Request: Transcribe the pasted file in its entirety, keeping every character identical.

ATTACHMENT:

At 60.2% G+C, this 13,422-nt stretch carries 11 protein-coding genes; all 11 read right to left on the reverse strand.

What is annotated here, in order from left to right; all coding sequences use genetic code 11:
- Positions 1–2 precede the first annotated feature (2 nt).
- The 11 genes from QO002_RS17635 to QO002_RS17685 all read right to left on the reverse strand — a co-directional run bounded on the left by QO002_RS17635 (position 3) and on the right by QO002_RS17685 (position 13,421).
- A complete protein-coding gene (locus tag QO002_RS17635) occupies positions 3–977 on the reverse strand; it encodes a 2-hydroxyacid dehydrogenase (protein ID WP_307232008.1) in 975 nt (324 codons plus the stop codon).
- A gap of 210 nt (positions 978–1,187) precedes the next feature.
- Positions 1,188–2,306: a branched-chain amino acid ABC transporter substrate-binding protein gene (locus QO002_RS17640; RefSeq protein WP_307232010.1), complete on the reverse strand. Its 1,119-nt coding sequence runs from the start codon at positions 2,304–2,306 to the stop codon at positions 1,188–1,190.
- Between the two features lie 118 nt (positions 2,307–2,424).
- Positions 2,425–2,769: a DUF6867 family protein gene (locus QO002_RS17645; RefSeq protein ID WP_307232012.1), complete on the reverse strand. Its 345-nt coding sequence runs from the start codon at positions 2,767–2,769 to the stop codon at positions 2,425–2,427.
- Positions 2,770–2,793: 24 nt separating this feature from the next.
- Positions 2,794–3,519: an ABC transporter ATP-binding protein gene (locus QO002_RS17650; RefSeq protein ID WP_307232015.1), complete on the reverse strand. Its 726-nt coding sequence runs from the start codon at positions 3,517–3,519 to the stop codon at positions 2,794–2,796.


At 60.2% G+C, this 13,422-nt stretch carries 11 protein-coding genes; all 11 read right to left on the reverse strand.

What is annotated here, in order from left to right; all coding sequences use genetic code 11:
- Positions 1–2 precede the first annotated feature (2 nt).
- The 11 genes from QO002_RS17635 to QO002_RS17685 all read right to left on the reverse strand — a co-directional run bounded on the left by QO002_RS17635 (position 3) and on the right by QO002_RS17685 (position 13,421).
- A complete protein-coding gene (locus tag QO002_RS17635) occupies positions 3–977 on the reverse strand; it encodes a 2-hydroxyacid dehydrogenase (protein ID WP_307232008.1) in 975 nt (324 codons plus the stop codon).
- A gap of 210 nt (positions 978–1,187) precedes the next feature.
- Positions 1,188–2,306: a branched-chain amino acid ABC transporter substrate-binding protein gene (locus QO002_RS17640; RefSeq protein WP_307232010.1), complete on the reverse strand. Its 1,119-nt coding sequence runs from the start codon at positions 2,304–2,306 to the stop codon at positions 1,188–1,190.
- Between the two features lie 118 nt (positions 2,307–2,424).
- Positions 2,425–2,769: a DUF6867 family protein gene (locus QO002_RS17645; RefSeq protein ID WP_307232012.1), complete on the reverse strand. Its 345-nt coding sequence runs from the start codon at positions 2,767–2,769 to the stop codon at positions 2,425–2,427.
- Positions 2,770–2,793: 24 nt separating this feature from the next.
- Positions 2,794–3,519: an ABC transporter ATP-binding protein gene (locus QO002_RS17650; RefSeq protein ID WP_307232015.1), complete on the reverse strand. Its 726-nt coding sequence runs from the start codon at positions 3,517–3,519 to the stop codon at positions 2,794–2,796.